Employees have many different reasons for leaving a job. Maybe your family relocated to a new city. Maybe you just weren’t a good fit for that particular work environment. Or perhaps you were let go due to staffing cut backs.
Whatever the reason that you left your last job, it’s important to have an answer prepared to tell your next prospective employer. This is a question that comes up in practically every job interview. Since an interview is a chance for a company to assess your suitability for the position, it’s natural for them to be interested in your motivation for making a move.
So how can you prepare yourself and ensure that you have a professional answer to such a difficult question? The following dos and don’ts will help you plan your response.
Do tell the truth.
Lies – even little white lies – have a funny way of coming out. If your interviewer asks why you left your last job, save yourself the trouble and tell the truth. That doesn’t mean you have to give them every last detail. It does, however, mean that you should be forthcoming – particularly if you were let go. Explain the situation calmly. Employers are used to change in the workplace. They will appreciate your honesty.
Don’t be unclear or evasive.
If you’re asked about a past job, always answer the question directly. Don’t change the subject or give a vague response. This will make it seem as though you’re hiding something. Rehearsing your response a few times before the interview is one way to avoid giving an unclear answer that could be misinterpreted.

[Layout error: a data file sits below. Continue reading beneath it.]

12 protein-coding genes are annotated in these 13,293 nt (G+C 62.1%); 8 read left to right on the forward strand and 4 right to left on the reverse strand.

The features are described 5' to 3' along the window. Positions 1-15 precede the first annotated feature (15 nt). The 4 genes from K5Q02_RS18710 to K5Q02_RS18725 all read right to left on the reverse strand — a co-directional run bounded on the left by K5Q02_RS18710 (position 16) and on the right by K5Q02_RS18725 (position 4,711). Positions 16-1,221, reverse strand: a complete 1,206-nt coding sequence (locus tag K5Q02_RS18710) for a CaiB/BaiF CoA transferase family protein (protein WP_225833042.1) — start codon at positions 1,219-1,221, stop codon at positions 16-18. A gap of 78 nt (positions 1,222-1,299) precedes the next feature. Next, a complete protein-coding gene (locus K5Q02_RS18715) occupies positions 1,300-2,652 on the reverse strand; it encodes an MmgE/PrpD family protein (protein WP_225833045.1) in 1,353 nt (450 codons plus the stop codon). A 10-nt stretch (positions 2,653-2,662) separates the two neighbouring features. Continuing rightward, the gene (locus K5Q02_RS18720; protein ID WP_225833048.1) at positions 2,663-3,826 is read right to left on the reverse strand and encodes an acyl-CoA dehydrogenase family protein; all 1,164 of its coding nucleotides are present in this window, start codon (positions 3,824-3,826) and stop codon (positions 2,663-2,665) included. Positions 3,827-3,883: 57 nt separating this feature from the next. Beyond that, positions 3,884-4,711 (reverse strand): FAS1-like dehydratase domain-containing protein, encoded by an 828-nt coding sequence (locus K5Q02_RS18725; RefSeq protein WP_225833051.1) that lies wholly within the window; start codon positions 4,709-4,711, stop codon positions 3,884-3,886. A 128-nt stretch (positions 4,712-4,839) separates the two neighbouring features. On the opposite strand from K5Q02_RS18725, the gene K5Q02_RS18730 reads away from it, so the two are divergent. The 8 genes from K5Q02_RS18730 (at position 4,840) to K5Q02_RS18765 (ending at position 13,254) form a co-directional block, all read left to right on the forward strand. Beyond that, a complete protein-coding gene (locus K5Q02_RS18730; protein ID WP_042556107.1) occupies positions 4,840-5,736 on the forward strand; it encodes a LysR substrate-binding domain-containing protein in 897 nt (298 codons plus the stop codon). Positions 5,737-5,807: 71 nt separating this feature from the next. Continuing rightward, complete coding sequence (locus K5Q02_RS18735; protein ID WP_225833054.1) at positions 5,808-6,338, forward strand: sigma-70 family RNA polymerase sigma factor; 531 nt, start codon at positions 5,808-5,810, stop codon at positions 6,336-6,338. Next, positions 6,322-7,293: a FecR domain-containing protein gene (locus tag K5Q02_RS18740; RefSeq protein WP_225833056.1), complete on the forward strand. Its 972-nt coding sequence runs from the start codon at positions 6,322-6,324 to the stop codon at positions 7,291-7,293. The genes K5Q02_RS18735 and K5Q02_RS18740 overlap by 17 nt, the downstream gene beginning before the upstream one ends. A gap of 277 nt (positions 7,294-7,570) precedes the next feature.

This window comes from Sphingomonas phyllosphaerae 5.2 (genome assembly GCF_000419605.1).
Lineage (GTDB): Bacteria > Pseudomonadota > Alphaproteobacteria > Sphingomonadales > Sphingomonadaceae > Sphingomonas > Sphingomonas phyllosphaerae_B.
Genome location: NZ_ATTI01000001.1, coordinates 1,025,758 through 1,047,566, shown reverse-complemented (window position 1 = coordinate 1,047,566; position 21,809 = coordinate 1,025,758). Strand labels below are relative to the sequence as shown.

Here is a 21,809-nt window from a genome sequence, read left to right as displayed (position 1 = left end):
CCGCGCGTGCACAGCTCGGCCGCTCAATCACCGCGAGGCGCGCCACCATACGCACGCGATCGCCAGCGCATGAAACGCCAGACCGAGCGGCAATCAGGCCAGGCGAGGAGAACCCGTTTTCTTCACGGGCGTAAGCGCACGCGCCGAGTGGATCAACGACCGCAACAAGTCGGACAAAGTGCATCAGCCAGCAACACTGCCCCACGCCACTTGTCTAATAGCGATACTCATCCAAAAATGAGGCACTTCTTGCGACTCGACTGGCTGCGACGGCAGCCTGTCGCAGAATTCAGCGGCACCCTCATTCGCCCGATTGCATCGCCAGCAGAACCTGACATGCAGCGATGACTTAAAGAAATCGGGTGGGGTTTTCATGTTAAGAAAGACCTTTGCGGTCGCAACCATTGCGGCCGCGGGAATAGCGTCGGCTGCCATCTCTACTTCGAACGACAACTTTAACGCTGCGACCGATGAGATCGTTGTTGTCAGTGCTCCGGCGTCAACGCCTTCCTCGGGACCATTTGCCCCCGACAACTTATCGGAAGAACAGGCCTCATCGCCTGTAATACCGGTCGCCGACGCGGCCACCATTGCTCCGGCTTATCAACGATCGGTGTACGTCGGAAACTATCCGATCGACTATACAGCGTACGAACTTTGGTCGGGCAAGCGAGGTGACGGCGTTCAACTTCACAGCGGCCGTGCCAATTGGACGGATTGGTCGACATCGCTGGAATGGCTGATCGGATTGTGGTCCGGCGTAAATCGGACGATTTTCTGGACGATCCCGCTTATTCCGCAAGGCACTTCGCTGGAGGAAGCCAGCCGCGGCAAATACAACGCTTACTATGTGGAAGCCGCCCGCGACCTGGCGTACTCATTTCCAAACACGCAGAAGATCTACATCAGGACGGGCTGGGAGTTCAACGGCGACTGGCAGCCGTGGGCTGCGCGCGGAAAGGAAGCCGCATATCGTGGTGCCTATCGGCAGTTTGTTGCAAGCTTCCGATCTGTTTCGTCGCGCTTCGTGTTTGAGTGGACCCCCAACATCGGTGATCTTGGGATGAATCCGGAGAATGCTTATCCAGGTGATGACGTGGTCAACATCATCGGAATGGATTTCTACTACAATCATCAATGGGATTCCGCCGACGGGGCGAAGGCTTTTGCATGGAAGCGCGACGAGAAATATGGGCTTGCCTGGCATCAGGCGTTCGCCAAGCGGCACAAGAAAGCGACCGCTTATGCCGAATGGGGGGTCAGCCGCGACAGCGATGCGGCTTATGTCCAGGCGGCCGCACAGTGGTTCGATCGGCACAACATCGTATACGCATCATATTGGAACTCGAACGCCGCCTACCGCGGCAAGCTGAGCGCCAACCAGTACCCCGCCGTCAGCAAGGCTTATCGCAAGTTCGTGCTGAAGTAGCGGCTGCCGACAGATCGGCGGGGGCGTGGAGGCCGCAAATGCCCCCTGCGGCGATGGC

Do talk about what you’ve learned.
Employers want to hire workers who are eager to learn and improve. When you’re discussing past jobs, it’s very beneficial to highlight what you learned from your former work environment. By shifting the discussion toward the skills you gained from your past experience, you will move the conversation into a much more positive territory.
Don’t bad-mouth your previous employer.
This is the ultimate no-no in an interview setting. Even if things ended poorly with a past employer, keep your personal feelings to yourself. Making negative comments could give your interviewer the sense that you are emotional or difficult to work with.
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